After already a first great university day it was now time for the official start of the conference days. After Søren's welcome speech it was for time for Guillaume Laforge to present his brand new presentation about Groovy 1.8. He touched on all the interesting new features we can find in Groovy in his presentation.
The new command chain expressions even allows us to leave out dots when we invoke methods so we can write even nicier and more natural language like DSLs. A lot AST transformations have been added in Groovy 1.8, closure methods, JSON supports, compilation customizers and much more. The slides are available on SlideShare.
Also a lot of libraries are upgraded for the upcoming Grails 1.4 release, like Spring, Hibernate, Groovy. Tomcat 7 will be the default servlet container. Also hot reloading of classes has been improved. A special agent is used for the JVM, that allows class reloading for almost all classes of the application the speed up development even more.
The database migration and resources plugins will become part of Grails. In the not so near future we can expect Grails 1.4 M1 to be released so we can experience a lot of these nice features already and try them.
Also Peter explained they want to get a better insight to see how plugins are used and for example how many times a plugin is used. With this data the usefulness of a plugin should be more clear to developers when they want to download and use a plugin.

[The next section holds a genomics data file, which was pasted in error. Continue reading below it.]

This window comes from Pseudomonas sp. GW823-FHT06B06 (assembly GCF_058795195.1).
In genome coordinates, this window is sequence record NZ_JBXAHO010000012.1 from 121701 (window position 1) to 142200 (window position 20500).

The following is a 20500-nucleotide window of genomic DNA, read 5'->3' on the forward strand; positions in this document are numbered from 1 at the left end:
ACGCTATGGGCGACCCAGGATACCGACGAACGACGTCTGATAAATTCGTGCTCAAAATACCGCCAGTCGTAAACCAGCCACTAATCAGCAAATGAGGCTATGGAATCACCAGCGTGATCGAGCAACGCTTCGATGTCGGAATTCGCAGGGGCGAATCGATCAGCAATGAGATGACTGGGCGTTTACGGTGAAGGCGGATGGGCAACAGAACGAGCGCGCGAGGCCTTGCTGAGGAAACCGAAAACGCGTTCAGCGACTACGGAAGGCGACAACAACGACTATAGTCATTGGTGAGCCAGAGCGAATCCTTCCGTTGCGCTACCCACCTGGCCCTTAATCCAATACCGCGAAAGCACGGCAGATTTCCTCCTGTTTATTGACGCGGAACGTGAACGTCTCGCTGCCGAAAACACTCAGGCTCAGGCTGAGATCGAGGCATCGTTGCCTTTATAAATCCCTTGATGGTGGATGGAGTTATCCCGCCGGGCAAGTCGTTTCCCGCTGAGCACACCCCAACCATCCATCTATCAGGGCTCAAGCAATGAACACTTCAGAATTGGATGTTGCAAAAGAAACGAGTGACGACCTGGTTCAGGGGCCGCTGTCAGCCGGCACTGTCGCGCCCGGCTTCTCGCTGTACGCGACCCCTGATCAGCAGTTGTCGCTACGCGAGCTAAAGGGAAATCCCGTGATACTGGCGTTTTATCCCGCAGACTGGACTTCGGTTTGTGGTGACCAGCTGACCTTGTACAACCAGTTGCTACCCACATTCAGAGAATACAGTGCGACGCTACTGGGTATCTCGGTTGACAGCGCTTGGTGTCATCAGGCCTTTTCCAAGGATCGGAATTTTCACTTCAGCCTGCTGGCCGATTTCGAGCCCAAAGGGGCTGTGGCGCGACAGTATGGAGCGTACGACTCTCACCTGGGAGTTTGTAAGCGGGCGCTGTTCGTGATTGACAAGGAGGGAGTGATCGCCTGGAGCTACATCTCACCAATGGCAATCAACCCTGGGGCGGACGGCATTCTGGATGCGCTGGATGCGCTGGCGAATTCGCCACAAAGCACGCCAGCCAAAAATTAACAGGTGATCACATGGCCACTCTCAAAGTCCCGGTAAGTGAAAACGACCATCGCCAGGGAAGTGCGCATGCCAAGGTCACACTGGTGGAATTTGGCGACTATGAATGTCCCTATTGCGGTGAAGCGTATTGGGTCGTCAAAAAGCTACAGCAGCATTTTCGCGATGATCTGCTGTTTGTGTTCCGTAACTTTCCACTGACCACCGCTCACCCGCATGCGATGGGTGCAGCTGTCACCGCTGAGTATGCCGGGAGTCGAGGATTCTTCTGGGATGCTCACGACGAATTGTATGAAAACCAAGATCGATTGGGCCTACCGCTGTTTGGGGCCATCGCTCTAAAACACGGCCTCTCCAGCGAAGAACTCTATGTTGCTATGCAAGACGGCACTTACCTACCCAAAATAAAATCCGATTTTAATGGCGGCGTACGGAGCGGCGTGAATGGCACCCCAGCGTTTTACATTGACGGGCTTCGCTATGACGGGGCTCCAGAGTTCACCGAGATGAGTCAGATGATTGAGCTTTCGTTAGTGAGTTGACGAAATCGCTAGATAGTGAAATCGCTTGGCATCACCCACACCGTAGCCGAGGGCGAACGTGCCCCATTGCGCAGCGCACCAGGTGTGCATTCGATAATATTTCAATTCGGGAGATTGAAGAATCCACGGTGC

Both the Groovy and Grails update session where single track session, but the rest of the Gr8Conf was with 2 tracks. So I had to make choices and cannot cover every session in this report. I attended the Adopting Grails session, about how Grails can be implemented in a real world situation. Even integrated with another Java web application. We learned how we can split up a Grails application using plugins into several parts. For example a plugin to define only the services layer. This way the plugin could be used in a Java and Grails application. Also we learned that still Java developers are a bit scared of Groovy. If they have to fix bugs in parts of Groovy code with for example a bit of dynamic programming then they couldn't get it.
After the lunch I attended the Gradle Update by Peter Niederwieser. He works at Gradleware and did a good job explaining Gradle. First he showed how easy it is to get started with Gradle of you come from an ANT build system. It is basically just a matter of importing the ANT build and you are ready to. He also show how you can re-use your Maven build from Gradle. He created a new task rule to intercept the commands and then invoke Maven through an exec invocation to get the Maven build going. And of course he showed that Gradle doesn't need much code to use it for a Java (or Groovy) project that already uses the Maven standards for directory structure. Gradle of course shines with parallel test execution, the fact tasks are only executed when they need to be by looking at input and output variables and Peter showed how this works.